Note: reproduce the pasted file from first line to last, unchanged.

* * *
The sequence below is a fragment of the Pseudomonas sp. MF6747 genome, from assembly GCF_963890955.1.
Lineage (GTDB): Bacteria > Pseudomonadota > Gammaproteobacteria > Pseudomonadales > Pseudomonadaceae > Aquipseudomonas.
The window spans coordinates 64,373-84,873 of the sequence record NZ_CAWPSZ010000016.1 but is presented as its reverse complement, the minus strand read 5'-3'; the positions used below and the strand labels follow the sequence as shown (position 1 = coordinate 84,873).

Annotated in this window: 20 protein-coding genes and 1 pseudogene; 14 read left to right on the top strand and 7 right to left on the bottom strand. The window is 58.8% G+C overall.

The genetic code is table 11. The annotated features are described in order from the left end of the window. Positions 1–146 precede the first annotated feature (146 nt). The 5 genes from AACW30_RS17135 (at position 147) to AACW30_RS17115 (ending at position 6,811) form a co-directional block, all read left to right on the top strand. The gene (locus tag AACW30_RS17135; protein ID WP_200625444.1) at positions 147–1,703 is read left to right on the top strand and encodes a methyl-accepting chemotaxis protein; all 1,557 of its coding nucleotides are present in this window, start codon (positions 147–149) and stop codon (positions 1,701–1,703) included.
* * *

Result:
The sequence below is a fragment of the Pseudomonas sp. MF6747 genome, from assembly GCF_963890955.1.
Lineage (GTDB): Bacteria > Pseudomonadota > Gammaproteobacteria > Pseudomonadales > Pseudomonadaceae > Aquipseudomonas.
The window spans coordinates 64,373-84,873 of the sequence record NZ_CAWPSZ010000016.1 but is presented as its reverse complement, the minus strand read 5'-3'; the positions used below and the strand labels follow the sequence as shown (position 1 = coordinate 84,873).

Annotated in this window: 20 protein-coding genes and 1 pseudogene; 14 read left to right on the top strand and 7 right to left on the bottom strand. The window is 58.8% G+C overall.

The genetic code is table 11. The annotated features are described in order from the left end of the window. Positions 1–146 precede the first annotated feature (146 nt). The 5 genes from AACW30_RS17135 (at position 147) to AACW30_RS17115 (ending at position 6,811) form a co-directional block, all read left to right on the top strand. The gene (locus tag AACW30_RS17135; protein ID WP_200625444.1) at positions 147–1,703 is read left to right on the top strand and encodes a methyl-accepting chemotaxis protein; all 1,557 of its coding nucleotides are present in this window, start codon (positions 147–149) and stop codon (positions 1,701–1,703) included.